The Finder Toolbar: Add Files, Folders, and Apps

The finder toolbar can hold more than tools

The Finder's toolbar customized with apps

The Finder has been with us since the first days of the Macintosh, providing a simple interface to the Mac's file system. Back in those early days, the Finder was pretty basic and used most of its resources just to produce a hierarchical view into your files.

That hierarchical view was an illusion, as the original Macintosh File System (MFS) was a flat system, storing all your files at the same root level on a floppy or hard drive. When Apple moved to the Hierarchical File System (HFS) in 1985, the Finder also received a huge makeover, incorporating many of the basic concepts we now take for granted on the Mac.

Finder Toolbar

When OS X was first released, the Finder gained a handy toolbar located across the top of the Mac’s Finder window. The Finder toolbar is usually populated with a collection of useful tools, such as the forward and back arrows, view buttons for changing how the Finder window displays data, and other goodies.

You probably know that you can customize the Finder toolbar by adding tools from a palette of options. But you may not know that you can also easily customize the Finder toolbar with items that aren’t included in the built-in palette. With drag-and-drop simplicity, you can add applications, files, and folders to the toolbar, and give yourself easy access to your most commonly used programs, folders, and files.

Add Applications to the Finder Toolbar

  1. Start by opening a Finder window. A quick way to do this is to click the Finder icon in the Dock.

  2. Expand the Finder window horizontally to make room for new items by clicking and holding the bottom right corner of the window and dragging it to the right. Release the mouse button when you’ve enlarged the Finder window by about half of its previous size.

  3. Use the Finder window to navigate to the item you want to add to the Finder toolbar. For example, to add TextEdit, click the Applications folder in the Finder sidebar, and then follow the instructions below, depending on the version of OS X you're using.

OS X Mountain Lion and Earlier

  1. When you locate the item you want to add to the Finder toolbar, click and drag the item to the toolbar. Be patient; after a short time, a green plus (+) sign will appear, indicating that you can release the mouse button and drop the item onto the toolbar.

OS X Mavericks and Later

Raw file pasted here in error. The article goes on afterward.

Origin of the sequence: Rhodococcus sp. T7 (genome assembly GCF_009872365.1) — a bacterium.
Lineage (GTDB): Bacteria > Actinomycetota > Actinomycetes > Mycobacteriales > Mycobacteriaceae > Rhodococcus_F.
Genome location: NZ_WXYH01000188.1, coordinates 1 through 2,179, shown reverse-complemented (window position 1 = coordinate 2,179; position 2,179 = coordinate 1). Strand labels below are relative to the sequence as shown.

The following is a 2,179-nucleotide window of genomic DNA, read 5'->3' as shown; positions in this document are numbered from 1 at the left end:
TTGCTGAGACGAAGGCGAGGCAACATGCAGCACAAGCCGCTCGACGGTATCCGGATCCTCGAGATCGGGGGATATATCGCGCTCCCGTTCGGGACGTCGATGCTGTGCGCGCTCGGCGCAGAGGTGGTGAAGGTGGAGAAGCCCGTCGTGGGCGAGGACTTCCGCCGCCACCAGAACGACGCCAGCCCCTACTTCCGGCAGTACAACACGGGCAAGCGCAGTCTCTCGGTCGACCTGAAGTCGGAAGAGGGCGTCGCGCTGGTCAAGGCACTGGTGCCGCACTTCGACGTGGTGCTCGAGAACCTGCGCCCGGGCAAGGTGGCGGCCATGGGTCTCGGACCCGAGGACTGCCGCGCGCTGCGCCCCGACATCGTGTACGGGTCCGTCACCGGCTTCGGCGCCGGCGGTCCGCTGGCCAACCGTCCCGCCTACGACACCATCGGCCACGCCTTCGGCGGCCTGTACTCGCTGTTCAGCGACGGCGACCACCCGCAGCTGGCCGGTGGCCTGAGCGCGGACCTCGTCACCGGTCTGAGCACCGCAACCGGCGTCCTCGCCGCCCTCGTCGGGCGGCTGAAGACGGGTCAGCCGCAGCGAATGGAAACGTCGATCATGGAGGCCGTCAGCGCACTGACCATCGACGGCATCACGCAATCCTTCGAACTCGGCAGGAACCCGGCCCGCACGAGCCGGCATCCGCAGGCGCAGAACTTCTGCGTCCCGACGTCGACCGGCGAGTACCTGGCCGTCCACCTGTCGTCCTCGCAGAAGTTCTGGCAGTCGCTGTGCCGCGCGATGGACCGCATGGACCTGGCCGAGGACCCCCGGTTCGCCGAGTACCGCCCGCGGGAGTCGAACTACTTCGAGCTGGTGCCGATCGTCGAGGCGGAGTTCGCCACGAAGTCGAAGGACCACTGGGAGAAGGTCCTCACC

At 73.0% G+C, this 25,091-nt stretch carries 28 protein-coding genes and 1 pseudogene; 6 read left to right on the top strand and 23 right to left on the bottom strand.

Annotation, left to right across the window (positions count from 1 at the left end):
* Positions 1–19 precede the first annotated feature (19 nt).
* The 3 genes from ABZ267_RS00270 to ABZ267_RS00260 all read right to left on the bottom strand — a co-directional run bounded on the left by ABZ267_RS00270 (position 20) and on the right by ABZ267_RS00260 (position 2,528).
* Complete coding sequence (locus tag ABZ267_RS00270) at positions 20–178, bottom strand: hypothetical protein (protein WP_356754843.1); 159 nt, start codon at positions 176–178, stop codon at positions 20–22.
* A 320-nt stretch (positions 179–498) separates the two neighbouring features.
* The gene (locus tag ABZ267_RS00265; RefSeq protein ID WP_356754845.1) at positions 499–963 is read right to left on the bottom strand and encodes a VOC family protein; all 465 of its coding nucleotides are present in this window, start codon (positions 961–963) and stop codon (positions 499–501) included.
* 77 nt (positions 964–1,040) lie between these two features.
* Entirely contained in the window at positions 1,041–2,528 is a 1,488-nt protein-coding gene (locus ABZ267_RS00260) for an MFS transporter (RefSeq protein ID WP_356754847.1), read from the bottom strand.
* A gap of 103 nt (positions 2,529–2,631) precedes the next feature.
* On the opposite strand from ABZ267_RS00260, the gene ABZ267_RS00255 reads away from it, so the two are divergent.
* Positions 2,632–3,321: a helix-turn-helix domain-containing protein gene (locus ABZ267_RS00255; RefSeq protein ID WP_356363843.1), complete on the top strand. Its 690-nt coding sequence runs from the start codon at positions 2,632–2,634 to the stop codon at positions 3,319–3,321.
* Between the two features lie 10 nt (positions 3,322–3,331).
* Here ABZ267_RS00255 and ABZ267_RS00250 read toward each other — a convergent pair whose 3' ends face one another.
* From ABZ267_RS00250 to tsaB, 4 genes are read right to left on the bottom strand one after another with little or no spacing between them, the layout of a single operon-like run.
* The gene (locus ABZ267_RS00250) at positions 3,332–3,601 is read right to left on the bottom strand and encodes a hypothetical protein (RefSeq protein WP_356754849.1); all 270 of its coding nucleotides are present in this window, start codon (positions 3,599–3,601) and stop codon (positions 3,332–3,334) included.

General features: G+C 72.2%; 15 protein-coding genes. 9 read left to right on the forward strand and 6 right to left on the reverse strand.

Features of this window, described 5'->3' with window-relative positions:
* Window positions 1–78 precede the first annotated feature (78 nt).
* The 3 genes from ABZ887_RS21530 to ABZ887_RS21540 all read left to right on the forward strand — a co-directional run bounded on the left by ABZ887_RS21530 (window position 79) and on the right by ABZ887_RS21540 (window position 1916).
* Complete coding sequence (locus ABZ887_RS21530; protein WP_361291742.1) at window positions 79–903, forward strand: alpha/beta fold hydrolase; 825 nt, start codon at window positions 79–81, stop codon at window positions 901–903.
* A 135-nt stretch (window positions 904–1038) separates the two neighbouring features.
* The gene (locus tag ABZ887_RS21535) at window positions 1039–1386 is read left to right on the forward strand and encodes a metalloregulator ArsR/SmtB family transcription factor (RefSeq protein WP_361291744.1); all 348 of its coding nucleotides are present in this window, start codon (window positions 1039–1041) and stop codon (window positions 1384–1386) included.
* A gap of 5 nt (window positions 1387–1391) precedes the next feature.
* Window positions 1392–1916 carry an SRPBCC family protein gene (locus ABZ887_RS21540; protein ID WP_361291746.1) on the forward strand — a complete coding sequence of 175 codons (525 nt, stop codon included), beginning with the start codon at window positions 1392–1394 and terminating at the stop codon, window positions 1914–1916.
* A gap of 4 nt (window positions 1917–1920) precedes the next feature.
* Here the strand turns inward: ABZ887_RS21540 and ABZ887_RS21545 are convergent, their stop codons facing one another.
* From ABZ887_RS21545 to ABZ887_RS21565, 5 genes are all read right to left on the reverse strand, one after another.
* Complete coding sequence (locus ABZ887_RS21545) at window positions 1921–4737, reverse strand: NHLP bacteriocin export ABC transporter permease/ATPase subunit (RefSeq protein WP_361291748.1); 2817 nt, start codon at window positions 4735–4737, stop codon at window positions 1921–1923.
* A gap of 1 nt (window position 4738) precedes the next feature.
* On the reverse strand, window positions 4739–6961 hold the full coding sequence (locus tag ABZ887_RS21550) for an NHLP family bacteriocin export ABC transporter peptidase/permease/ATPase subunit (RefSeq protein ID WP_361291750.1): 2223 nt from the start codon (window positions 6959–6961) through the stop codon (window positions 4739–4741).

1. Hold down the option + command keys, and then drag the item to the toolbar.

Rearrange the Toolbar if Needed

If you dropped the item into the wrong location on the toolbar, you can rearrange things by right-clicking any blank spot in the toolbar and selecting "Customize Toolbar" from the drop-down menu.

When the customization sheet drops down from the toolbar, drag the misplaced icon in the toolbar to a new location. When you’re satisfied with the way the toolbar icons are arranged, click the Done button.

Repeat the above steps to add another application to the toolbar. Don’t forget that you're not limited to applications; you can add frequently used files and folders to the Finder’s toolbar as well.

Removing Finder Toolbar Items You Added

At some point, you may decide you no longer need an application, file, or folder to be present in the Finder’s toolbar. You may have moved on to a different app, or you're no longer working actively with the project folder you added a few weeks ago.

In any case, getting rid of a toolbar icon you added is simple enough; just remember, you're not deleting the app, file, or folder; you're just deleting an alias to the item.

  1. Open a Finder window.

  2. Make sure the item you wish to remove from the Finder’s toolbar is visible.

  3. Hold down the command key, and then drag the item from the toolbar.

  4. The item will disappear in a puff of smoke.

Adding an Automator Script to the Finder Toolbar

Automator can be used to create custom apps built on scripts that you create. Since the Finder sees Automator apps as applications, they can be added to the toolbar just like any other app.

A handy Automator app we add to our Finder toolbar is one to show or hide invisible files.

Although this guide sets out to create a contextual menu item, you can modify the Automator script to become an app instead. All you need to do is select Application as the target when you launch Automator.

Once you finish the script, save the app, and then use the method outlined in this article to drag it to your Finder toolbar.

Now that you know how to add files, folders, and apps to your Finder toolbar, try not to get carried away.